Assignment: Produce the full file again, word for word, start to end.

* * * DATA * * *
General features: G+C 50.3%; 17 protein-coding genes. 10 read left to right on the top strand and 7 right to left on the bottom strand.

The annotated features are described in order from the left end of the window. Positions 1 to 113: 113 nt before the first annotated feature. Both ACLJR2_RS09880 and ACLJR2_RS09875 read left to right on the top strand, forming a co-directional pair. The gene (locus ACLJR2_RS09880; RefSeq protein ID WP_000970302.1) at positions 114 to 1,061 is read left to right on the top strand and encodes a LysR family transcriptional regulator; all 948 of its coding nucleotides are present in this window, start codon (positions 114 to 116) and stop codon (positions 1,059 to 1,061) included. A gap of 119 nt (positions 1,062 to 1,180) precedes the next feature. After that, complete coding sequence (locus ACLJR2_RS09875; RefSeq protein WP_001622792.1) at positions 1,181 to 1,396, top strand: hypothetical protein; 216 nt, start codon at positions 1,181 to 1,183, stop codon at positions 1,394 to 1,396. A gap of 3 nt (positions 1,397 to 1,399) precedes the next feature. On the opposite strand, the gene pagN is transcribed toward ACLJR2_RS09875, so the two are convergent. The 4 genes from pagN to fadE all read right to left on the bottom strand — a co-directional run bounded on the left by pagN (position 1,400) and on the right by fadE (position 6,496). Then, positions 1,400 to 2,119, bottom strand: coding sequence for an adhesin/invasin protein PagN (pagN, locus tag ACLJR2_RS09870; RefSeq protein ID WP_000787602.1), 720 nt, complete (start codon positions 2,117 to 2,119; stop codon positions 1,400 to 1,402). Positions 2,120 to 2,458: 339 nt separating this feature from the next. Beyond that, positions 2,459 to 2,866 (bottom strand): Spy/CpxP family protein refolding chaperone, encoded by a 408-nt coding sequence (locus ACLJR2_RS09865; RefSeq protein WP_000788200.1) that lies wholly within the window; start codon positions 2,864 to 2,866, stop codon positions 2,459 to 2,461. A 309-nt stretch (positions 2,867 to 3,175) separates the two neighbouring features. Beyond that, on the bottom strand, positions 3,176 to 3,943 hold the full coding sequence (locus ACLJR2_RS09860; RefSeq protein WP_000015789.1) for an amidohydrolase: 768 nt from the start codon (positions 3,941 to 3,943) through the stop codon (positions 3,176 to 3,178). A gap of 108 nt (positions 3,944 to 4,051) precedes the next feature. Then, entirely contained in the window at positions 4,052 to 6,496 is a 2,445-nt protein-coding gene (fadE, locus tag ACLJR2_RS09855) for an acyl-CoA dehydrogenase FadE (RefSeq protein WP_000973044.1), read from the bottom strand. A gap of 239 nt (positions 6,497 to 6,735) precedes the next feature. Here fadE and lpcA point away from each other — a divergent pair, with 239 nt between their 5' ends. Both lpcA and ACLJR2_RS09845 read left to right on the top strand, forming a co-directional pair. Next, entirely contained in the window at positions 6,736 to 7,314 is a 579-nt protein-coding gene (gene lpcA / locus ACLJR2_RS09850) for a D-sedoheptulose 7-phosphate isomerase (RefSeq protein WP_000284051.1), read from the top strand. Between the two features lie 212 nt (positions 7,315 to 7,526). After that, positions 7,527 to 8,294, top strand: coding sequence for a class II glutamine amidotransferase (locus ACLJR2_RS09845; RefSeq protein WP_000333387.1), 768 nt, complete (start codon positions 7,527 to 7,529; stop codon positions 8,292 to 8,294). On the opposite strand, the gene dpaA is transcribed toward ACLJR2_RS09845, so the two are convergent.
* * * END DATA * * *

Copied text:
General features: G+C 50.3%; 17 protein-coding genes. 10 read left to right on the top strand and 7 right to left on the bottom strand.

The annotated features are described in order from the left end of the window. Positions 1 to 113: 113 nt before the first annotated feature. Both ACLJR2_RS09880 and ACLJR2_RS09875 read left to right on the top strand, forming a co-directional pair. The gene (locus ACLJR2_RS09880; RefSeq protein ID WP_000970302.1) at positions 114 to 1,061 is read left to right on the top strand and encodes a LysR family transcriptional regulator; all 948 of its coding nucleotides are present in this window, start codon (positions 114 to 116) and stop codon (positions 1,059 to 1,061) included. A gap of 119 nt (positions 1,062 to 1,180) precedes the next feature. After that, complete coding sequence (locus ACLJR2_RS09875; RefSeq protein WP_001622792.1) at positions 1,181 to 1,396, top strand: hypothetical protein; 216 nt, start codon at positions 1,181 to 1,183, stop codon at positions 1,394 to 1,396. A gap of 3 nt (positions 1,397 to 1,399) precedes the next feature. On the opposite strand, the gene pagN is transcribed toward ACLJR2_RS09875, so the two are convergent. The 4 genes from pagN to fadE all read right to left on the bottom strand — a co-directional run bounded on the left by pagN (position 1,400) and on the right by fadE (position 6,496). Then, positions 1,400 to 2,119, bottom strand: coding sequence for an adhesin/invasin protein PagN (pagN, locus tag ACLJR2_RS09870; RefSeq protein ID WP_000787602.1), 720 nt, complete (start codon positions 2,117 to 2,119; stop codon positions 1,400 to 1,402). Positions 2,120 to 2,458: 339 nt separating this feature from the next. Beyond that, positions 2,459 to 2,866 (bottom strand): Spy/CpxP family protein refolding chaperone, encoded by a 408-nt coding sequence (locus ACLJR2_RS09865; RefSeq protein WP_000788200.1) that lies wholly within the window; start codon positions 2,864 to 2,866, stop codon positions 2,459 to 2,461. A 309-nt stretch (positions 2,867 to 3,175) separates the two neighbouring features. Beyond that, on the bottom strand, positions 3,176 to 3,943 hold the full coding sequence (locus ACLJR2_RS09860; RefSeq protein WP_000015789.1) for an amidohydrolase: 768 nt from the start codon (positions 3,941 to 3,943) through the stop codon (positions 3,176 to 3,178). A gap of 108 nt (positions 3,944 to 4,051) precedes the next feature. Then, entirely contained in the window at positions 4,052 to 6,496 is a 2,445-nt protein-coding gene (fadE, locus tag ACLJR2_RS09855) for an acyl-CoA dehydrogenase FadE (RefSeq protein WP_000973044.1), read from the bottom strand. A gap of 239 nt (positions 6,497 to 6,735) precedes the next feature. Here fadE and lpcA point away from each other — a divergent pair, with 239 nt between their 5' ends. Both lpcA and ACLJR2_RS09845 read left to right on the top strand, forming a co-directional pair. Next, entirely contained in the window at positions 6,736 to 7,314 is a 579-nt protein-coding gene (gene lpcA / locus ACLJR2_RS09850) for a D-sedoheptulose 7-phosphate isomerase (RefSeq protein WP_000284051.1), read from the top strand. Between the two features lie 212 nt (positions 7,315 to 7,526). After that, positions 7,527 to 8,294, top strand: coding sequence for a class II glutamine amidotransferase (locus ACLJR2_RS09845; RefSeq protein WP_000333387.1), 768 nt, complete (start codon positions 7,527 to 7,529; stop codon positions 8,292 to 8,294). On the opposite strand, the gene dpaA is transcribed toward ACLJR2_RS09845, so the two are convergent.